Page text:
Climate policy is today a significant area of EU governance, providing important framework conditions for many industries. But how has EU climate policy developed?This book offers structured, comparative case studies of the development of four central climate policies: emissions trading systems, renewables, carbon capture and storage, and energy policy for buildings, examining the intriguing similarities and differences in how these have taken shape. Combining sociological New Institutionalism and political science theories in a novel and engaging way, Elin Lerum Boasson and Jørgen Wettestad explore and explain the history of EU climate policy. What emerges are fascinating stories - of skilled entrepreneurs who have managed to create and exploit political windows of opportunity, and of more long-term path-dependent developments.Drawing on more than 60 interviewees, the authors present accounts never told before, providing a valuable and timely contribution to our knowledge of environmental management and EU integration. This book is a must-read for all those seeking to understand the driving forces in EU climate policy and recognize its prospects for the future.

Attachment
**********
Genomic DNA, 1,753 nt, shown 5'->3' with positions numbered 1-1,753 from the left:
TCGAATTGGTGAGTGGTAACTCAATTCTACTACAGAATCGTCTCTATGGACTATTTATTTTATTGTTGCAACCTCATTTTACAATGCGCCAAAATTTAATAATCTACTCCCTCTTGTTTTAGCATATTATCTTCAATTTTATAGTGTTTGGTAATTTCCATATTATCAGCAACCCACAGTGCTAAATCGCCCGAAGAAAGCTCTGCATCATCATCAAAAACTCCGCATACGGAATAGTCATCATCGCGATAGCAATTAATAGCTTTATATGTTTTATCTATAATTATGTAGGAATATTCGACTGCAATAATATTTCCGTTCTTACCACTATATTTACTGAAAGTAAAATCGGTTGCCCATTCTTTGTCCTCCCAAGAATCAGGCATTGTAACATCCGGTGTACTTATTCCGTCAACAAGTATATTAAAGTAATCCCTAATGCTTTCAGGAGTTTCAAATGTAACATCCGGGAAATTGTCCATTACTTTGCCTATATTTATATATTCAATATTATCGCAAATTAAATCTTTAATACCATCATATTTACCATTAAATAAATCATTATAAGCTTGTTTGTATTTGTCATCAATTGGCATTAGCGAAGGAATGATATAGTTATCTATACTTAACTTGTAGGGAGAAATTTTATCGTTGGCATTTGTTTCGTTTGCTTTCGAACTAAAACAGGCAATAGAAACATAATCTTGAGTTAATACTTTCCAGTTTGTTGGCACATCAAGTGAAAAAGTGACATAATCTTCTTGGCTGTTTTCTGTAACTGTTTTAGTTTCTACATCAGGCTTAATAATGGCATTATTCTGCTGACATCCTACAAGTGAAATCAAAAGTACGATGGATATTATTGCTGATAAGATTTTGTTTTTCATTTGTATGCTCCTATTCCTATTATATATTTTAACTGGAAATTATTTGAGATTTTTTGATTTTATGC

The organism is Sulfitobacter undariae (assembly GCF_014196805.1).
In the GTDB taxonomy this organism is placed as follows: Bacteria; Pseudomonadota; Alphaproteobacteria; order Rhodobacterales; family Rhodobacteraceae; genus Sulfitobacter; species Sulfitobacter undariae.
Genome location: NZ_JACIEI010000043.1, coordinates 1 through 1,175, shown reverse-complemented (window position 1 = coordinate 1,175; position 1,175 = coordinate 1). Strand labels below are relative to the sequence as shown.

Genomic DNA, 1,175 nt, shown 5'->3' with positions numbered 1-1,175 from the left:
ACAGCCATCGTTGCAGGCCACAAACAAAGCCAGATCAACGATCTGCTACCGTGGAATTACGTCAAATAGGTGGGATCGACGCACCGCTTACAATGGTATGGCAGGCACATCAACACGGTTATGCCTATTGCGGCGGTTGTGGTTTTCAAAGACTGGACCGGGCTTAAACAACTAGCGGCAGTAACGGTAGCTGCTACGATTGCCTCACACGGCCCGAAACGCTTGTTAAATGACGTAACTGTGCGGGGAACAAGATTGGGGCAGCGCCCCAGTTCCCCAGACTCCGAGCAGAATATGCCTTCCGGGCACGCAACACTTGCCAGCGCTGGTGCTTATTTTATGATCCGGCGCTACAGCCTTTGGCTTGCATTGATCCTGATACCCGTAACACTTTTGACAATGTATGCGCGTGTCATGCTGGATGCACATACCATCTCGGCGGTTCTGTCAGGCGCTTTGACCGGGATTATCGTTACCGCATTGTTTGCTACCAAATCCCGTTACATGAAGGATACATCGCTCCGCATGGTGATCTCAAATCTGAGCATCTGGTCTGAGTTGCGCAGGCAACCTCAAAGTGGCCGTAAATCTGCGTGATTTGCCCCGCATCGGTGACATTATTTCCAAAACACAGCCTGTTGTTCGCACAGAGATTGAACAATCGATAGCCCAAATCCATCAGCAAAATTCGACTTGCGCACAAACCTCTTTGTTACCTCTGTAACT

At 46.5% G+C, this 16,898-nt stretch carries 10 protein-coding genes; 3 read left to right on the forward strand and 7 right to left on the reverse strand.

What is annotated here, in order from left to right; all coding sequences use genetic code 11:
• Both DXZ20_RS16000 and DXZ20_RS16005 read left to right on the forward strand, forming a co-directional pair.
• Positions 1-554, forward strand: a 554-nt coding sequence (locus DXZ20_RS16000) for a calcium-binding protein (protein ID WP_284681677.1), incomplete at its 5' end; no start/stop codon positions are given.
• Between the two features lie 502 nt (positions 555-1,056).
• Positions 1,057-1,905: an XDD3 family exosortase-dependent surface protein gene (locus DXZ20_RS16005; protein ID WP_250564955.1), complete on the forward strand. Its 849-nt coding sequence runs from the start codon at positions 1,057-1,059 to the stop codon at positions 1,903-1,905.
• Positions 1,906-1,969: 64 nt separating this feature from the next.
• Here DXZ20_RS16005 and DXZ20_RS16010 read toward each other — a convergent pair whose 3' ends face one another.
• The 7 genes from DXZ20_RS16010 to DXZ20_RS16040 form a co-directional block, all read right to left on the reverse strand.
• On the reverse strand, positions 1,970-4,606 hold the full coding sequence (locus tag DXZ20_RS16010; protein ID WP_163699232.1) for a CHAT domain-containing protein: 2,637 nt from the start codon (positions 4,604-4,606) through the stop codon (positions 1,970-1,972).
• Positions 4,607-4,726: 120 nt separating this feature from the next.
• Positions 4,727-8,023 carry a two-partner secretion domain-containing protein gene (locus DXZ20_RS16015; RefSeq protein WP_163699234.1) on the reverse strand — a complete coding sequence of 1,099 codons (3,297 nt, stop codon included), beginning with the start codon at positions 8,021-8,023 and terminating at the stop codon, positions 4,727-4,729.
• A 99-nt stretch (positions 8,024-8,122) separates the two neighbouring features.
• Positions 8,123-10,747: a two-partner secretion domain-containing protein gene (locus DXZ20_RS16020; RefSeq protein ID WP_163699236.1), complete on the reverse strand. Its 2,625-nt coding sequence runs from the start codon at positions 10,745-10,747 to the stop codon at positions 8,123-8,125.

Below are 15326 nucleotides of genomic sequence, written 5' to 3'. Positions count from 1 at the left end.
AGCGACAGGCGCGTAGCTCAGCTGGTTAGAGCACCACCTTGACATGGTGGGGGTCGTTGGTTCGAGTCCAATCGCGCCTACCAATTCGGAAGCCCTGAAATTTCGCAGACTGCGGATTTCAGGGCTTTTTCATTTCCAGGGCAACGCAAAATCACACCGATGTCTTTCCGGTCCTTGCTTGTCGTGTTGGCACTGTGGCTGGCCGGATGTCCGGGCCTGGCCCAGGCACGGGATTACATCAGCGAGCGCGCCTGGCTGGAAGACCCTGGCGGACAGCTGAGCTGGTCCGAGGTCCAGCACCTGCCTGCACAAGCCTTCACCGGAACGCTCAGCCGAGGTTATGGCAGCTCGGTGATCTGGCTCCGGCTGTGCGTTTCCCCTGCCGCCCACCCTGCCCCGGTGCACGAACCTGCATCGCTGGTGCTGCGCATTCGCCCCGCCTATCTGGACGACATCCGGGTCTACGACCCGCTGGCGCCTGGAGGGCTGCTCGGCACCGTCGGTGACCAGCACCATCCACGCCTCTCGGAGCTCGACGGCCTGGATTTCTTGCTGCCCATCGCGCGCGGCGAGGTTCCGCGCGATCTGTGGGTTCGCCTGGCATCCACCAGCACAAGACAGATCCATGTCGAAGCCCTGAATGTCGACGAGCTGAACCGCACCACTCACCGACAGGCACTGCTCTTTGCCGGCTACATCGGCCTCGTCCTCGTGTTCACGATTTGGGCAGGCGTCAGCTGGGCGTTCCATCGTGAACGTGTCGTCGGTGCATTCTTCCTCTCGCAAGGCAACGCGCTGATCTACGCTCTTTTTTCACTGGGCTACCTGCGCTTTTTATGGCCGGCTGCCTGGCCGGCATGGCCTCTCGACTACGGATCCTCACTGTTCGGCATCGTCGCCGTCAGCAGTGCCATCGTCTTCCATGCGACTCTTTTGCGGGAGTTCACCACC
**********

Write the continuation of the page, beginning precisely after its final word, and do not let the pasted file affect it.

Contents: Preface; Introduction; Theory and method; EU climate policy: from pieces to package; The ‘revolutionary’ development of EU emissions trading: the triumph of ‘tortoise’ entrepreneurship?; EU renewable energy policy: David beating Goliath?; Carbon capture and storage (CCS): carpe diem entrepreneurship?; EU energy policy for buildings: a result of failed entrepreneurship?; Comparisons and conclusions; References; List of interviews; Index.
Reviews: ‘In this timely contribution, Boasson and Wettestad explain the development of four key policy pillars of the EU’s efforts to reduce greenhouse gas emissions: carbon emissions trading, the promotion of renewable energy, carbon capture and storage, and energy efficiency in buildings. The book is theoretically and empirically of the highest quality.’Miranda A. Schreurs, Freie Universitat Berlin, Germany‘This book significantly advances our knowledge about EU climate policy not least by shedding light on the role of industry, policy interaction and external factors in policy development as well as through rich case studies, including on the central but understudied aspects of energy efficiency in buildings and renewable energy promotion. There can be no doubt that the book will take an important place in any collection on EU climate policy.’Sebastian Oberthür, Vrije Universiteit Brussels, Belgium‘What the EU does and does not do in relation to climate change matters hugely to those who live within and well outside Europe. By drawing together a mass of fresh empirical evidence and carefully relating it to well-known policy theories, this book manages to derive some genuinely fresh and insightful explanations as to why the EU acts in the rather puzzling way it does. In what is now an increasingly crowded field of research, it stands out for its depth and quality of scholarship.’Andrew Jordan, Tyndall Centre for Climate Change Research, UK
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